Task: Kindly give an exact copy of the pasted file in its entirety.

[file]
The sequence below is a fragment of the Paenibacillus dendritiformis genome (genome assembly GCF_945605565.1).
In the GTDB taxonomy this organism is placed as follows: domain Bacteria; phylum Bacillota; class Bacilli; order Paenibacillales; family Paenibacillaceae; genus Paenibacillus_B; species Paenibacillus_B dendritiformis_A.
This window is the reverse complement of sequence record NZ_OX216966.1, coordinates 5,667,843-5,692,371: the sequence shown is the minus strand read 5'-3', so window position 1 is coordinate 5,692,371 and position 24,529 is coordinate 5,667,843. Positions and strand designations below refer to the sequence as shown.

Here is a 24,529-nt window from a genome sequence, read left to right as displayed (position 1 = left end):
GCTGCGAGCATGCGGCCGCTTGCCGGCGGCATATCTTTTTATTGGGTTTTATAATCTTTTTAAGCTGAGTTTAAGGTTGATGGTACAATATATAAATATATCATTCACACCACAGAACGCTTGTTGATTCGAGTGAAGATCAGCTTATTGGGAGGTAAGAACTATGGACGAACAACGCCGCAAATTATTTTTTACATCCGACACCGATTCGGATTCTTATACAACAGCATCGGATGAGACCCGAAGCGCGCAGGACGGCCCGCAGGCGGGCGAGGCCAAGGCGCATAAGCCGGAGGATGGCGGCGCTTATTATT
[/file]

The sequence below is a fragment of the Paenibacillus dendritiformis genome (genome assembly GCF_945605565.1).
In the GTDB taxonomy this organism is placed as follows: domain Bacteria; phylum Bacillota; class Bacilli; order Paenibacillales; family Paenibacillaceae; genus Paenibacillus_B; species Paenibacillus_B dendritiformis_A.
This window is the reverse complement of sequence record NZ_OX216966.1, coordinates 5,667,843-5,692,371: the sequence shown is the minus strand read 5'-3', so window position 1 is coordinate 5,692,371 and position 24,529 is coordinate 5,667,843. Positions and strand designations below refer to the sequence as shown.

Here is a 24,529-nt window from a genome sequence, read left to right as displayed (position 1 = left end):
GCTGCGAGCATGCGGCCGCTTGCCGGCGGCATATCTTTTTATTGGGTTTTATAATCTTTTTAAGCTGAGTTTAAGGTTGATGGTACAATATATAAATATATCATTCACACCACAGAACGCTTGTTGATTCGAGTGAAGATCAGCTTATTGGGAGGTAAGAACTATGGACGAACAACGCCGCAAATTATTTTTTACATCCGACACCGATTCGGATTCTTATACAACAGCATCGGATGAGACCCGAAGCGCGCAGGACGGCCCGCAGGCGGGCGAGGCCAAGGCGCATAAGCCGGAGGATGGCGGCGCTTATTATT